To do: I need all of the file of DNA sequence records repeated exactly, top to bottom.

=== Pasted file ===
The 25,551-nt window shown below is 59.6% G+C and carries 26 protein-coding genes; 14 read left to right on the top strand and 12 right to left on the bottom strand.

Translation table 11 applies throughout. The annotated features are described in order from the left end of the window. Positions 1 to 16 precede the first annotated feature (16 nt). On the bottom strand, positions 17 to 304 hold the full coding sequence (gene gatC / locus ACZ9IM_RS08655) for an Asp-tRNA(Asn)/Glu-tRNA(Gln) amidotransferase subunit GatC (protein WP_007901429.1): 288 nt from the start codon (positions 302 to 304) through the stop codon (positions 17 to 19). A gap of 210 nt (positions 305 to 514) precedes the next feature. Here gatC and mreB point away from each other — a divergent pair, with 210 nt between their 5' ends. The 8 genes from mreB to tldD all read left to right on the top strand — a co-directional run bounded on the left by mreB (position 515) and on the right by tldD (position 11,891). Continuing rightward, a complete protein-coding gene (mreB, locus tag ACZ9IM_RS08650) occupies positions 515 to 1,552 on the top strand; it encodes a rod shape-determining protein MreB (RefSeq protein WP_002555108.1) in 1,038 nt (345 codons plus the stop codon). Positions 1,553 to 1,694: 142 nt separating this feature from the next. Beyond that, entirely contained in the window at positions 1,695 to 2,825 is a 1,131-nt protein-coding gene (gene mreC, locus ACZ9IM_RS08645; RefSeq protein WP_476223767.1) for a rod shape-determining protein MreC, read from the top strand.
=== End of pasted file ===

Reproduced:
The 25,551-nt window shown below is 59.6% G+C and carries 26 protein-coding genes; 14 read left to right on the top strand and 12 right to left on the bottom strand.

Translation table 11 applies throughout. The annotated features are described in order from the left end of the window. Positions 1 to 16 precede the first annotated feature (16 nt). On the bottom strand, positions 17 to 304 hold the full coding sequence (gene gatC / locus ACZ9IM_RS08655) for an Asp-tRNA(Asn)/Glu-tRNA(Gln) amidotransferase subunit GatC (protein WP_007901429.1): 288 nt from the start codon (positions 302 to 304) through the stop codon (positions 17 to 19). A gap of 210 nt (positions 305 to 514) precedes the next feature. Here gatC and mreB point away from each other — a divergent pair, with 210 nt between their 5' ends. The 8 genes from mreB to tldD all read left to right on the top strand — a co-directional run bounded on the left by mreB (position 515) and on the right by tldD (position 11,891). Continuing rightward, a complete protein-coding gene (mreB, locus tag ACZ9IM_RS08650) occupies positions 515 to 1,552 on the top strand; it encodes a rod shape-determining protein MreB (RefSeq protein WP_002555108.1) in 1,038 nt (345 codons plus the stop codon). Positions 1,553 to 1,694: 142 nt separating this feature from the next. Beyond that, entirely contained in the window at positions 1,695 to 2,825 is a 1,131-nt protein-coding gene (gene mreC, locus ACZ9IM_RS08645; RefSeq protein WP_476223767.1) for a rod shape-determining protein MreC, read from the top strand.